Allison has a Masters of Arts in Political Science. She has worked in the customer service and food industry since 2013.
PAR Level Inventory System
John supervises Dubbies, a four-star steakhouse in Dallas, Texas. As supervisor, he's in charge of ordering the inventory, which includes all items that a company must keep in order to perform their daily operations. In the case of Dubbies, this can be anything from the food ingredients to paper cups and bathroom supplies.
John has had a bit of trouble knowing how much of each item to order. For example, last week John had ordered ten 20-pound cases of chicken, ten 100-roll cases of toilet paper, and ten bottles of glass cleaner. This week, John had to throw out several cases of chicken and he has a large back stock of toilet paper and glass cleaner with no good place to store it.
Frustrated, John calls in his general manger, Lisa, who explains to him that, just like John expects the employees' work to be 'up to par,' he also needs to keep his inventory at a par level, a set quantity for each inventory item that should be on hand at all times.
While this system can be known as just a par level inventory system, many industries have formalized this system and even given it an official name: Periodic Automatic Replacement (PAR) level inventory system. A PAR level system determines the minimum level of inventory necessary to be on hand for a specific period and requires automatic replenishment if the level of inventory falls below that level. For John, this means that he has to determine the PAR level quantity for each inventory item. By following a PAR system, John can make sure that he has enough inventory on hand, but not too much.
Importance of the PAR System
After explaining the PAR level inventory system, Lisa tells John that the PAR system is a very helpful inventory tool to maintain a proper inventory balance. Dubbies, like all businesses, doesn't want to have too much inventory on hand, or the products readily available to them, but neither do they not want to have enough available inventory.
When there is an overabundance of inventory, it can tie up liquid assets, or readily available cash that could otherwise be used elsewhere. In addition, some businesses deal with perishable inventory items (like John's chicken), and over-stocking these items can cause waste which detrimentally affects profit. Also, in today's technology-filled world, inventory items can quickly lose value due to obsolescence, which again has an effect on profits.
On the other hand, there are also consequences that businesses may face if they don't have enough inventory on hand, the main one being inability to meet customer demand. A customer is not just the person who is purchasing the final product. In a hospital, where PAR systems are frequently found, customers can be the doctors, nurses, or any other personnel who need medical supplies readily available to perform their duties. So, for businesses, not enough inventory could cause them to lose out on a sale, lose a potential customer, or, in a hospital's case, even create a medical emergency situation.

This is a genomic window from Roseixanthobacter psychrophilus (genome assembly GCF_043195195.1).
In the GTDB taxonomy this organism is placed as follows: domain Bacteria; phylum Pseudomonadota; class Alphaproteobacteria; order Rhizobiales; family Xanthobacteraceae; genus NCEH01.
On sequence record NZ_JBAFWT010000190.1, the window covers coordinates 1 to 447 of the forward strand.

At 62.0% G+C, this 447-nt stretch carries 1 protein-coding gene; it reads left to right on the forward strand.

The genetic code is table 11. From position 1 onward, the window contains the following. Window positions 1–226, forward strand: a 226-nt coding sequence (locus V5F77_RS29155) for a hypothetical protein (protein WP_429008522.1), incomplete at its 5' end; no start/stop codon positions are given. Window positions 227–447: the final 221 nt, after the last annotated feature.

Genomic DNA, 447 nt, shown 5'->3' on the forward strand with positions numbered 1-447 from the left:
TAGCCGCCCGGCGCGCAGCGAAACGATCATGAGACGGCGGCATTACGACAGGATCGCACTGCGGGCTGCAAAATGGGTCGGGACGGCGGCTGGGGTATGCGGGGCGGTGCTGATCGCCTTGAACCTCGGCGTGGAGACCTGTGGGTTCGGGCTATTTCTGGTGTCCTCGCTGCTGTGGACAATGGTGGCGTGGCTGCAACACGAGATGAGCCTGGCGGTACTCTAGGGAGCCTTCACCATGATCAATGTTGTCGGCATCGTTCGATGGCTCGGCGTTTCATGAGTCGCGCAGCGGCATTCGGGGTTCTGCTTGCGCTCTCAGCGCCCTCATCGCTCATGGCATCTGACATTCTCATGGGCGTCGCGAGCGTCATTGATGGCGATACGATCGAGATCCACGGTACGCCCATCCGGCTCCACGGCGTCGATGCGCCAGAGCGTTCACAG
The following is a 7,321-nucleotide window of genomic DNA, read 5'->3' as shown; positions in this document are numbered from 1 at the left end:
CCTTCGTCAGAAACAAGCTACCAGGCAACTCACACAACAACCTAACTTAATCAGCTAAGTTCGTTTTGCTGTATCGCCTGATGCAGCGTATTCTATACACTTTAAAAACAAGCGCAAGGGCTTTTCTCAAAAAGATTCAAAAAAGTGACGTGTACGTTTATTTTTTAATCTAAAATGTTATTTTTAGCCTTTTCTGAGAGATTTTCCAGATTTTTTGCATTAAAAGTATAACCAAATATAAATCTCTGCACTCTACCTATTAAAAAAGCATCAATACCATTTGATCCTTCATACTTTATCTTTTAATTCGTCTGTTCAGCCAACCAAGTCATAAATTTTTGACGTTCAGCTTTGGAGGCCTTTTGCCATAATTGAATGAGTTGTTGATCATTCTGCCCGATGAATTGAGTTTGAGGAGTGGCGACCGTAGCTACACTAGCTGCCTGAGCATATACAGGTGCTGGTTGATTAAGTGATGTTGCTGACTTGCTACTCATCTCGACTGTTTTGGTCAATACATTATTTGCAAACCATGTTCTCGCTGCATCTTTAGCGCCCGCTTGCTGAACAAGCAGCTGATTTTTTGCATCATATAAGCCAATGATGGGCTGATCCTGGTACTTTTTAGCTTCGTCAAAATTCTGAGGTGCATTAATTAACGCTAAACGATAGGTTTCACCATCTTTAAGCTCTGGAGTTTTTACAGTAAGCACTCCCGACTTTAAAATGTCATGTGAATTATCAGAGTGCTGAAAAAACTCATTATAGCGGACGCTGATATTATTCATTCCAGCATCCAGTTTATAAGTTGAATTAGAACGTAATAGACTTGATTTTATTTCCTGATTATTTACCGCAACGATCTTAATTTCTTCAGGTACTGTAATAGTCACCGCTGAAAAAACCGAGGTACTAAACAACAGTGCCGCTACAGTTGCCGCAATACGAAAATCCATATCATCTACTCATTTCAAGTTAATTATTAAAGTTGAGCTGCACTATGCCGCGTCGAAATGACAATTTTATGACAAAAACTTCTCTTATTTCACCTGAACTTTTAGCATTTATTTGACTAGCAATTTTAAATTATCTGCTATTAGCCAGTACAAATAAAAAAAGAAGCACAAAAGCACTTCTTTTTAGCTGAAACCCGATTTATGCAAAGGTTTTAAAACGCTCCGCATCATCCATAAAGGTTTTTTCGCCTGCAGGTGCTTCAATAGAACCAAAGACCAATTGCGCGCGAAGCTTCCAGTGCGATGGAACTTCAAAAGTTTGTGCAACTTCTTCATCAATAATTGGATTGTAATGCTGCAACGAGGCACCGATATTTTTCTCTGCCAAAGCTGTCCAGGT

How to Use the PAR System
Now that John understands why it's necessary to establish a proper balance for each inventory item, Lisa now gets down to the details in explaining to John exactly how to use the PAR system. The basis of the PAR system is that for a given period of time, each inventory item has a target level that should be maintained, and if the inventory falls below this level, the item should be automatically replenished or re-ordered.
Typically, this target level is found using historical data. This historical data could be what was used at the same time one year ago, or it could be what was used on this same day for the last month. All businesses have cycles, and it will take keeping good data, as well as using a good inventory tracking system, to successfully use the PAR system.
For example, John knows that he uses a case of chicken a day; so, combining John's historical data with his personal knowledge, the PAR level of chicken is determined to be one and one-half cases. This ensures he always has enough on hand, but not too much, so even if there is waste, it isn't going to be significant. Remember, the key to the PAR system is balance.
While this was a relatively simple example, it can be further complicated by the ordering days. If supplies are only ordered once a week, the PAR system must be used to develop an inventory level that keeps enough inventory on hand until the next delivery day.
A Periodic Automatic Replenishment (PAR) level inventory system is used to determine the quantity of inventory on hand that an organization should have at all times. This is named after a par level, which is a set quantity for each inventory item that should be on hand at all times. Remember that inventory refers to all items that a company must keep in order to perform their daily operations, and inventory on hand are the goods readily available. This is important in creating a balance between having too much inventory, which can create waste, and too little inventory, which can cause the loss of sales, and both of which can detrimentally affects profits. On the other hand, too much inventory can tie up liquid assets, or readily available cash that could otherwise be used elsewhere.
A successful PAR level inventory system will involve the use of historical data to determine the correct inventory level for each item. It will also require a good inventory tracking method to ensure that the inventory is always kept at the correct level. The PAR level inventory system can be used in any industry to help those in charge of ordering supplies to know how much to order and when.
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